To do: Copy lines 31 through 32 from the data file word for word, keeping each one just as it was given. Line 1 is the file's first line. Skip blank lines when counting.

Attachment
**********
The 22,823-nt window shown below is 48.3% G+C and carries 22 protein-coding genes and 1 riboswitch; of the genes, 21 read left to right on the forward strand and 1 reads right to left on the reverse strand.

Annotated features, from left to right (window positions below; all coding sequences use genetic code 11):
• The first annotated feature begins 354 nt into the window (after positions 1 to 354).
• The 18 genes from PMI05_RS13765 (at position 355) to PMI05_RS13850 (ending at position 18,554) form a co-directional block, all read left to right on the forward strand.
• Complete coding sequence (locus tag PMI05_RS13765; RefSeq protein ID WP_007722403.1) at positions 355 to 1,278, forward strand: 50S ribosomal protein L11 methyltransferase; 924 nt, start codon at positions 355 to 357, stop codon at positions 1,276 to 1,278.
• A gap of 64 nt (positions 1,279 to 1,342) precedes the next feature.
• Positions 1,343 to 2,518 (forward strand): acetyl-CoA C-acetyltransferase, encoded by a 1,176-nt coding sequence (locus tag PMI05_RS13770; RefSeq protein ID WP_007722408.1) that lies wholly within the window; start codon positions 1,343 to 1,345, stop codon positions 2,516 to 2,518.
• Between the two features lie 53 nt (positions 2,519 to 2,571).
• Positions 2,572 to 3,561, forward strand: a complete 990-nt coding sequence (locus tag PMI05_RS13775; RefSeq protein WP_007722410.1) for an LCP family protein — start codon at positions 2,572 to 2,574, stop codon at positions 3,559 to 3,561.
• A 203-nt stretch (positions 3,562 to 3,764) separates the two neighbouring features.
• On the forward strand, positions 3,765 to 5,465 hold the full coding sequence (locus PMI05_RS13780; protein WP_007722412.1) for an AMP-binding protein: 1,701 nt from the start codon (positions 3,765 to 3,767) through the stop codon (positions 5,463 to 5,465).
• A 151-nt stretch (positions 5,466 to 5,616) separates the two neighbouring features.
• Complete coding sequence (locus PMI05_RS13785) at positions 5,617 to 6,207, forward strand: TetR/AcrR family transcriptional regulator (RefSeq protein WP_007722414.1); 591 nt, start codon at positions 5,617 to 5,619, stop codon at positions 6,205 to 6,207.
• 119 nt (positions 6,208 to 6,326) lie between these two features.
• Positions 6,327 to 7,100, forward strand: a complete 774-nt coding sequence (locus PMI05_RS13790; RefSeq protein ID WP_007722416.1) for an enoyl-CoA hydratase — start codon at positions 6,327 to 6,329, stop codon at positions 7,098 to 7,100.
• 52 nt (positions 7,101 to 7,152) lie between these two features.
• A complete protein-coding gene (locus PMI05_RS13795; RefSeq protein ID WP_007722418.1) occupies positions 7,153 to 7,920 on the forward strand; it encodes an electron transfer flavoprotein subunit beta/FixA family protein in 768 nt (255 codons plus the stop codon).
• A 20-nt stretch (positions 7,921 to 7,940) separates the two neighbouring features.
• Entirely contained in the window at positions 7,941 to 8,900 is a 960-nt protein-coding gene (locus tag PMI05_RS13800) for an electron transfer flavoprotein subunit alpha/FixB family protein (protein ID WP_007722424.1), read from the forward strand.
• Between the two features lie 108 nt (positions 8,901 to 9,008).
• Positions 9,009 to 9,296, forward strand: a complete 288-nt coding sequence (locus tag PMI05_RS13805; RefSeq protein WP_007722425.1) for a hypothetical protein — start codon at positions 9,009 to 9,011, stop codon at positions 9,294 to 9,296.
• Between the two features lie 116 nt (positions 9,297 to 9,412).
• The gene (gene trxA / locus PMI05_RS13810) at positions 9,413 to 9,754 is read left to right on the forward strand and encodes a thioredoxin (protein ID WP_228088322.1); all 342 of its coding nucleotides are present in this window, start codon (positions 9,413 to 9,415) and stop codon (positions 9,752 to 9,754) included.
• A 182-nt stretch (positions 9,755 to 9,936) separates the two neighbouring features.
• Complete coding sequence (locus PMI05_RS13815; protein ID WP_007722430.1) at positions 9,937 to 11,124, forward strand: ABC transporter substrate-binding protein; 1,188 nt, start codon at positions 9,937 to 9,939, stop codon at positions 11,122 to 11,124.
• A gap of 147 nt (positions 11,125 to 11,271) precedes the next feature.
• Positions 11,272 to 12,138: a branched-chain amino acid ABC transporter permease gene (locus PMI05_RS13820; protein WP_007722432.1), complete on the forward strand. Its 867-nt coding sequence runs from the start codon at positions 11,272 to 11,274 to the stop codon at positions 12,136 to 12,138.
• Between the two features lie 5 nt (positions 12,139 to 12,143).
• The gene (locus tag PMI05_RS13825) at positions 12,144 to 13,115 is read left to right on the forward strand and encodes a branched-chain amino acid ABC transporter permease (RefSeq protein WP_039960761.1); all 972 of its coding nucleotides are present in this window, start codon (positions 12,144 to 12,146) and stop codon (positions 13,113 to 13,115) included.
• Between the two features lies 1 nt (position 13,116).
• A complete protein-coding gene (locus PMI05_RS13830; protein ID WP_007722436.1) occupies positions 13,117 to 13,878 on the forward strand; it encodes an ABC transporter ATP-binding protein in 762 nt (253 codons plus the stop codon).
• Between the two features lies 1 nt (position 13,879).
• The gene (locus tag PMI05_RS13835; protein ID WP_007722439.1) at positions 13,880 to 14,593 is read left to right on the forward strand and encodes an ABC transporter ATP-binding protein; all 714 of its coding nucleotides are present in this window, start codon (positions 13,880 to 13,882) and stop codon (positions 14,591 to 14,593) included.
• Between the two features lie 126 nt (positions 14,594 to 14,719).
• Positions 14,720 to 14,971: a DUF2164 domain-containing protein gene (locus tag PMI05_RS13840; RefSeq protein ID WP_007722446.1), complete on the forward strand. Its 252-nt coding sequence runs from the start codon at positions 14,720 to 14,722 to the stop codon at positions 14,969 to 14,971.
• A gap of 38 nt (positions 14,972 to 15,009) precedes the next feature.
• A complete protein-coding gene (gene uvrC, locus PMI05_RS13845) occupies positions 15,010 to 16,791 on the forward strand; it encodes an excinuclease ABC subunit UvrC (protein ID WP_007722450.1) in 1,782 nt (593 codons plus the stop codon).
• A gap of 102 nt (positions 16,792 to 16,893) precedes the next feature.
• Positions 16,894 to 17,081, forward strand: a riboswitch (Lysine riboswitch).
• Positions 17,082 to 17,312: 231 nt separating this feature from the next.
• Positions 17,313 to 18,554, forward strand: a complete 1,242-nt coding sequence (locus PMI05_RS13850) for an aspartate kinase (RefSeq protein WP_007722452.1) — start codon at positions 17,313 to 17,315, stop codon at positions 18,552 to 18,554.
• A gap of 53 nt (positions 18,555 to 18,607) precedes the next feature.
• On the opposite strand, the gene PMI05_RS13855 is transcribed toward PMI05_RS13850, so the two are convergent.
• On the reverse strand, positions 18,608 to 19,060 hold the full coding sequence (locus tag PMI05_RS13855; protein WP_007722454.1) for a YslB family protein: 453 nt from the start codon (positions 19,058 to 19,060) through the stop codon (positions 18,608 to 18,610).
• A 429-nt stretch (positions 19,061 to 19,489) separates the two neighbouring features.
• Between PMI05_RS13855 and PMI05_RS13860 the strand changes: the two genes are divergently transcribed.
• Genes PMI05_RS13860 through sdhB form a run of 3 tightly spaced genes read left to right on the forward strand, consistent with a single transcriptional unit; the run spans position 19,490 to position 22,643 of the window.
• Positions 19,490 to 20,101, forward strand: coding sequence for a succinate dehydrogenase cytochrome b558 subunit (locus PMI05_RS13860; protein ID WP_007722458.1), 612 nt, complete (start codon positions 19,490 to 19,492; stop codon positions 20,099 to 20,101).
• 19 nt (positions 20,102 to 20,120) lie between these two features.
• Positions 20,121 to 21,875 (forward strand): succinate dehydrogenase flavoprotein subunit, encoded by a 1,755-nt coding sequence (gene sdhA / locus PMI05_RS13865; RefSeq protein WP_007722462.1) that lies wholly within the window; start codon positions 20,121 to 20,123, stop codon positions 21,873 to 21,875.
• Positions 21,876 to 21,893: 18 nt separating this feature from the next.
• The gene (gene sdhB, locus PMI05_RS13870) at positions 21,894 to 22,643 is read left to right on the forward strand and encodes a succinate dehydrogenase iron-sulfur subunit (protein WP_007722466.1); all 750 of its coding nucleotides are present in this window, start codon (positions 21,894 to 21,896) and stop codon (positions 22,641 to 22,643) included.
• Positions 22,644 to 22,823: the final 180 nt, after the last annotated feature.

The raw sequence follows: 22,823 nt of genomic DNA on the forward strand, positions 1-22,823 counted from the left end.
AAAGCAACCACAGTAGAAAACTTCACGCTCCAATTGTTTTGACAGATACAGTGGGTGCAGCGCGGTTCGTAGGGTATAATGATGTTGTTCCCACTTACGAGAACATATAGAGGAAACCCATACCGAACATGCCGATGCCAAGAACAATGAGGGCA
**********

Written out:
• A complete protein-coding gene (locus PMI05_RS13830; protein ID WP_007722436.1) occupies positions 13,117 to 13,878 on the forward strand; it encodes an ABC transporter ATP-binding protein in 762 nt (253 codons plus the stop codon).
• Between the two features lies 1 nt (position 13,879).